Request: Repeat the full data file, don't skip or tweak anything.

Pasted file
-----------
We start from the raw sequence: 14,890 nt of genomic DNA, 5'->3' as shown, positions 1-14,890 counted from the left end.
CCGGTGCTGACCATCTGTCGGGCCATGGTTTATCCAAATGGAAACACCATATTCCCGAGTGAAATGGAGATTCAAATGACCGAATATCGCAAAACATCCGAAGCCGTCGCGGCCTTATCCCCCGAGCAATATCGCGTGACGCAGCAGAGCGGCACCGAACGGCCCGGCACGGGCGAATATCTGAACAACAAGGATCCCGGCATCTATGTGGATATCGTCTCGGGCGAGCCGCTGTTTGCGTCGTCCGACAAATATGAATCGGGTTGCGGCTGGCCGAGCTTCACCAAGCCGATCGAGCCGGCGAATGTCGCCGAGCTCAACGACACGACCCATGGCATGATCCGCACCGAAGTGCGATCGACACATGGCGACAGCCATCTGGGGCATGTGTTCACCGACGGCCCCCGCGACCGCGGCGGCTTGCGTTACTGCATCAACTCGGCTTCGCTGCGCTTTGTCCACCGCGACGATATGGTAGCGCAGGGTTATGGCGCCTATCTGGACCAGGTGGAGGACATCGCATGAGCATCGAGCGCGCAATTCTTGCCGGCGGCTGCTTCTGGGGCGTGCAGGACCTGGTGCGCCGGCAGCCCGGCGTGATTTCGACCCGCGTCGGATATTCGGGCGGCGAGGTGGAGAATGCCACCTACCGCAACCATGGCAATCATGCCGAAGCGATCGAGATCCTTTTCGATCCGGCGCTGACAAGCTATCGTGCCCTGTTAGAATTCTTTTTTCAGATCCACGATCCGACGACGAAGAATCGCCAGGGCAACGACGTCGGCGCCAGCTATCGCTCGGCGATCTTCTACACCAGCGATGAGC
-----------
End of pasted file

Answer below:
We start from the raw sequence: 14,890 nt of genomic DNA, 5'->3' as shown, positions 1-14,890 counted from the left end.
CCGGTGCTGACCATCTGTCGGGCCATGGTTTATCCAAATGGAAACACCATATTCCCGAGTGAAATGGAGATTCAAATGACCGAATATCGCAAAACATCCGAAGCCGTCGCGGCCTTATCCCCCGAGCAATATCGCGTGACGCAGCAGAGCGGCACCGAACGGCCCGGCACGGGCGAATATCTGAACAACAAGGATCCCGGCATCTATGTGGATATCGTCTCGGGCGAGCCGCTGTTTGCGTCGTCCGACAAATATGAATCGGGTTGCGGCTGGCCGAGCTTCACCAAGCCGATCGAGCCGGCGAATGTCGCCGAGCTCAACGACACGACCCATGGCATGATCCGCACCGAAGTGCGATCGACACATGGCGACAGCCATCTGGGGCATGTGTTCACCGACGGCCCCCGCGACCGCGGCGGCTTGCGTTACTGCATCAACTCGGCTTCGCTGCGCTTTGTCCACCGCGACGATATGGTAGCGCAGGGTTATGGCGCCTATCTGGACCAGGTGGAGGACATCGCATGAGCATCGAGCGCGCAATTCTTGCCGGCGGCTGCTTCTGGGGCGTGCAGGACCTGGTGCGCCGGCAGCCCGGCGTGATTTCGACCCGCGTCGGATATTCGGGCGGCGAGGTGGAGAATGCCACCTACCGCAACCATGGCAATCATGCCGAAGCGATCGAGATCCTTTTCGATCCGGCGCTGACAAGCTATCGTGCCCTGTTAGAATTCTTTTTTCAGATCCACGATCCGACGACGAAGAATCGCCAGGGCAACGACGTCGGCGCCAGCTATCGCTCGGCGATCTTCTACACCAGCGATGAGC